Advanced Search
MyIDEAS: Login to save this paper or follow this series

Evolutionary Game Theory and Thorstein Veblen’s Evolutionary Economics: Is EGT Veblenian?

Contents:

Author Info

  • Villena, Mauricio G.
  • Villena, Marcelo J.

Abstract

This essay provides an approach to the analysis of the link between Thorstein Veblen's evolutionary approach and evolutionary game theory (EGT). We shed some light on the potential contribution of Veblen's theory of socioeconomic evolution to the discussion on the application of EGT to social environments. We also investigate to what extent elements of EGT can be used to formalize some of the basic evolutionary principles proposed by Veblen. The methodological imperatives laid down by Veblen, defining an evolutionary approach, are presented. We provide an analytical framework that allows the evaluation of EGT in terms of Veblen's evolutionary approach. To better understand the main principles and rationale behind EGT and how it can be applied as a tool for analyzing issues on the diversity, interaction, and evolution of social systems, we discuss this nontraditional approach and its basic concepts. Finally, the main characteristics of EGT are contrasted with Veblen's principles.

Download Info

If you experience problems downloading a file, check if you have the proper application to view it first. In case of further problems read the IDEAS help page. Note that these files are not on the IDEAS site. Please be patient as the files may be large.
File URL: http://mpra.ub.uni-muenchen.de/28889/
File Function: original version
Download Restriction: no

Bibliographic Info

Paper provided by University Library of Munich, Germany in its series MPRA Paper with number 28889.

as in new window
Length:
Date of creation: Sep 2004
Date of revision:
Publication status: Published in Journal of Economic Issues 3.XXXVII(2004): pp. 585-610
Handle: RePEc:pra:mprapa:28889

Contact details of provider:
Postal: Schackstr. 4, D-80539 Munich, Germany
Phone: +49-(0)89-2180-2219
Fax: +49-(0)89-2180-3900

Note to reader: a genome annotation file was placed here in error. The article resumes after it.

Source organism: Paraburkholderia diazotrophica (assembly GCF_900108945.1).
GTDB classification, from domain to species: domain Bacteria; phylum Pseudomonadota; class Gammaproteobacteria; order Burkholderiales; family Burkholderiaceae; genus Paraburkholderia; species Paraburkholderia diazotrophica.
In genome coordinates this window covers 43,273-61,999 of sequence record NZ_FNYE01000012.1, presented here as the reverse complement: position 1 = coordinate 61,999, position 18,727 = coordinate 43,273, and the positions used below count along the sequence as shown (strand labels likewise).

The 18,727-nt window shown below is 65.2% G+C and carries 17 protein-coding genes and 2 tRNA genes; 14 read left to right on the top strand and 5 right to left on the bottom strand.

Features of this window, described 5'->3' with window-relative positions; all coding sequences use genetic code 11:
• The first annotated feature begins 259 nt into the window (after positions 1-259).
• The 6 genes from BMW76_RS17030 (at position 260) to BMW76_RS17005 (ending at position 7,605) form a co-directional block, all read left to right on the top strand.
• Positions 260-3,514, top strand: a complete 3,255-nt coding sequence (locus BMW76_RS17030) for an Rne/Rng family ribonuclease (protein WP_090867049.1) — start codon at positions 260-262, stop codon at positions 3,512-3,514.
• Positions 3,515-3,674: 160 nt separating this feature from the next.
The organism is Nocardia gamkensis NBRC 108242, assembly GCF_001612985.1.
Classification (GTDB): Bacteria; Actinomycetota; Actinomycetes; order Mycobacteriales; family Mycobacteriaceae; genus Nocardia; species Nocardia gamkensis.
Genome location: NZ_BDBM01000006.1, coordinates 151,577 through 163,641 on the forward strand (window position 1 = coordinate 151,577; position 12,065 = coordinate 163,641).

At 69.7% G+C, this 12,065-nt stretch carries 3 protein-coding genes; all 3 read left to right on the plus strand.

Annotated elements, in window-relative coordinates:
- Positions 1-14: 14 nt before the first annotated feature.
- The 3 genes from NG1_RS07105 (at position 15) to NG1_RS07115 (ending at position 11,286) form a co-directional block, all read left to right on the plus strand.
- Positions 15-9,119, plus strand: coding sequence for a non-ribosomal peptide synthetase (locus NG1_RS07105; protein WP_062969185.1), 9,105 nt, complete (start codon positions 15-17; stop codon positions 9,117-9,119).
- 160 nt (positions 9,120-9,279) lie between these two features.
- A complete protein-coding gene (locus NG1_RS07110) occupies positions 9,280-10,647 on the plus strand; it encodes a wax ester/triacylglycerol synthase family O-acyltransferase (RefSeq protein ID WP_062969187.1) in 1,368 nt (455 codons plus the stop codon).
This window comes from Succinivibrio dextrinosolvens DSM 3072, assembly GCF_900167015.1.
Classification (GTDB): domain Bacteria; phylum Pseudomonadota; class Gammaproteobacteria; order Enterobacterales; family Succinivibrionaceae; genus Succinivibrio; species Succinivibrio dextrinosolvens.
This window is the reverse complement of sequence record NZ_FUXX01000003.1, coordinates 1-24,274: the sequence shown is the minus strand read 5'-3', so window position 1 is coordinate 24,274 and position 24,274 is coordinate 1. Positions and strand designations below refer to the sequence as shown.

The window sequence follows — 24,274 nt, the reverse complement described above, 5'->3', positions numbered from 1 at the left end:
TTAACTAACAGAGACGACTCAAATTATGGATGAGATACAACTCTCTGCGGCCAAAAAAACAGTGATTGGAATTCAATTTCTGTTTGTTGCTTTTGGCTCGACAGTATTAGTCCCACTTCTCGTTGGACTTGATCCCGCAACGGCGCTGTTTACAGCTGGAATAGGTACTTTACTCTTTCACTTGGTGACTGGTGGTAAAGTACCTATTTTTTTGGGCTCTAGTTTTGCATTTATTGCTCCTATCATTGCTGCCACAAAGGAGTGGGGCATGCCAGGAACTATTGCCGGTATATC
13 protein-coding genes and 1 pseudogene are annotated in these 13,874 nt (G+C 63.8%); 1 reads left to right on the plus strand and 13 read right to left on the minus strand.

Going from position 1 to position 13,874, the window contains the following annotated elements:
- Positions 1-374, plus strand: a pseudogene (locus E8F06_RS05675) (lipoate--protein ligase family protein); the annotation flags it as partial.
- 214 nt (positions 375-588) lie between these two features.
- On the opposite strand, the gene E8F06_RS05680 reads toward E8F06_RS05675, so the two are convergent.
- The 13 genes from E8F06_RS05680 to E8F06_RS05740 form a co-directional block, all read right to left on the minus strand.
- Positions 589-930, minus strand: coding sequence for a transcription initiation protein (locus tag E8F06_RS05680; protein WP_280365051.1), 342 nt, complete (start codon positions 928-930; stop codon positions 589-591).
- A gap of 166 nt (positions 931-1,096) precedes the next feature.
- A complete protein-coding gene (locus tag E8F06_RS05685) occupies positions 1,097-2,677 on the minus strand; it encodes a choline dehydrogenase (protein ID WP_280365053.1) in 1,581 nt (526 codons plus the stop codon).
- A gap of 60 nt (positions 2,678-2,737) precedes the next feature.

Web page: http://mpra.ub.uni-muenchen.de
More information through EDIRC

Related research

Keywords: Evolution; Evolutionary Economics; Evolutionary; Game Theory; Games;

Find related papers by JEL classification:

References

References listed on IDEAS
Please report citation or reference errors to , or , if you are the registered author of the cited work, log in to your RePEc Author Service profile, click on "citations" and make appropriate adjustments.:
as in new window
  1. E. Dekel & S. Scotchmer, 2010. "On the Evolution of Optimizing Behavior," Levine's Working Paper Archive 434, David K. Levine.
  2. Swinkels, Jeroen M., 1992. "Evolution and strategic stability: From maynard smith to kohlberg and mertens," Journal of Economic Theory, Elsevier, vol. 57(2), pages 333-342, August.
  3. Van Damme, Eric, 1994. "Evolutionary game theory," European Economic Review, Elsevier, vol. 38(3-4), pages 847-858, April.
  4. Sethi, Rajiv, 1996. "Evolutionary stability and social norms," Journal of Economic Behavior & Organization, Elsevier, vol. 29(1), pages 113-140, January.
  5. Hodgson, Geoffrey M, 1992. "Thorstein Veblen and Post-Darwinian Economics," Cambridge Journal of Economics, Oxford University Press, Oxford University Press, vol. 16(3), pages 285-301, September.
  6. Binmore, K. & Samuelson, L., 1993. "An Economist's Perspective on the Evolution of Norms," Working papers, Wisconsin Madison - Social Systems 9323, Wisconsin Madison - Social Systems.
  7. Malcolm Rutherford, 2001. "Institutional Economics: Then and Now," Journal of Economic Perspectives, American Economic Association, vol. 15(3), pages 173-194, Summer.
  8. Rutherford,Malcolm, 1994. "Institutions in Economics," Cambridge Books, Cambridge University Press, number 9780521451895, 9.
  9. Rutherford, Malcolm, 1998. "Veblen's Evolutionary Programme: A Promise Unfulfilled," Cambridge Journal of Economics, Oxford University Press, Oxford University Press, vol. 22(4), pages 463-77, July.
  10. Argyrous, George & Sethi, Rajiv, 1996. "The Theory of Evolution and the Evolution of Theory: Veblen's Methodology in Contemporary Perspective," Cambridge Journal of Economics, Oxford University Press, Oxford University Press, vol. 20(4), pages 475-95, July.
  11. Guttman, Joel M., 2000. "On the evolutionary stability of preferences for reciprocity," European Journal of Political Economy, Elsevier, vol. 16(1), pages 31-50, March.